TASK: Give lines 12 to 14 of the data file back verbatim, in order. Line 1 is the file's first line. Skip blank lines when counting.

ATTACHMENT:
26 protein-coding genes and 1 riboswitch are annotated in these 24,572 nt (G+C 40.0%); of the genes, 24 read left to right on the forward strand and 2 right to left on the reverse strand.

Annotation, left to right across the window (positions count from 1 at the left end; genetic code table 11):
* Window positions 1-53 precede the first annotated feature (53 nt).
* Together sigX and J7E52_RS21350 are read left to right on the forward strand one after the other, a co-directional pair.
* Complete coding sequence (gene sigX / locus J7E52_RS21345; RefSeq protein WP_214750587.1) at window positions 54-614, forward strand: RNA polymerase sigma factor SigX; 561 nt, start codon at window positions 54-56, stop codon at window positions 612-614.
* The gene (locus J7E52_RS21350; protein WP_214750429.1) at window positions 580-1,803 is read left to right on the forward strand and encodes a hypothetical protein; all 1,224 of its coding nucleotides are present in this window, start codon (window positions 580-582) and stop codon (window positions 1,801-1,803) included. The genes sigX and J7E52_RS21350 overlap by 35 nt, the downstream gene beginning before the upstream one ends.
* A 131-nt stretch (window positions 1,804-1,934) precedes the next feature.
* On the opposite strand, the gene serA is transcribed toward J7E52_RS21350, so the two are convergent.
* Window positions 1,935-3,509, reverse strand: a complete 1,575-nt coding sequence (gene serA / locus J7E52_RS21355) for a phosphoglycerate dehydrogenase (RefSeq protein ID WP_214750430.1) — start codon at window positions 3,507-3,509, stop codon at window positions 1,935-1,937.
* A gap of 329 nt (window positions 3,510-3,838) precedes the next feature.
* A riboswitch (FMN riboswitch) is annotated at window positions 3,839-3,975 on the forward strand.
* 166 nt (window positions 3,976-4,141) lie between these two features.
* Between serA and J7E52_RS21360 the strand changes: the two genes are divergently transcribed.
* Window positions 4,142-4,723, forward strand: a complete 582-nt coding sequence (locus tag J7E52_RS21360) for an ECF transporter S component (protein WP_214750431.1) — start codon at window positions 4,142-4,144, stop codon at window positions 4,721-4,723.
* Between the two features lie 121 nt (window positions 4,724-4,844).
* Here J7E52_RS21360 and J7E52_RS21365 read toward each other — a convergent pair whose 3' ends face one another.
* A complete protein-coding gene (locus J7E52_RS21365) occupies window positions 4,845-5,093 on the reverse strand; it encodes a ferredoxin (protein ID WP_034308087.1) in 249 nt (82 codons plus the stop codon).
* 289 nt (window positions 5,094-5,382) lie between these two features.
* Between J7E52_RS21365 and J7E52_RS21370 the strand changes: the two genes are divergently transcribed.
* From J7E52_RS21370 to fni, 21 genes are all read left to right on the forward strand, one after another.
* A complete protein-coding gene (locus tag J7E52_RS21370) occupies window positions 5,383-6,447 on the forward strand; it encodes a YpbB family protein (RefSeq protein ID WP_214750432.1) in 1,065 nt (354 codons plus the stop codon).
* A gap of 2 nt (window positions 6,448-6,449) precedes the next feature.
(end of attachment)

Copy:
* 166 nt (window positions 3,976-4,141) lie between these two features.
* Between serA and J7E52_RS21360 the strand changes: the two genes are divergently transcribed.
* Window positions 4,142-4,723, forward strand: a complete 582-nt coding sequence (locus tag J7E52_RS21360) for an ECF transporter S component (protein WP_214750431.1) — start codon at window positions 4,142-4,144, stop codon at window positions 4,721-4,723.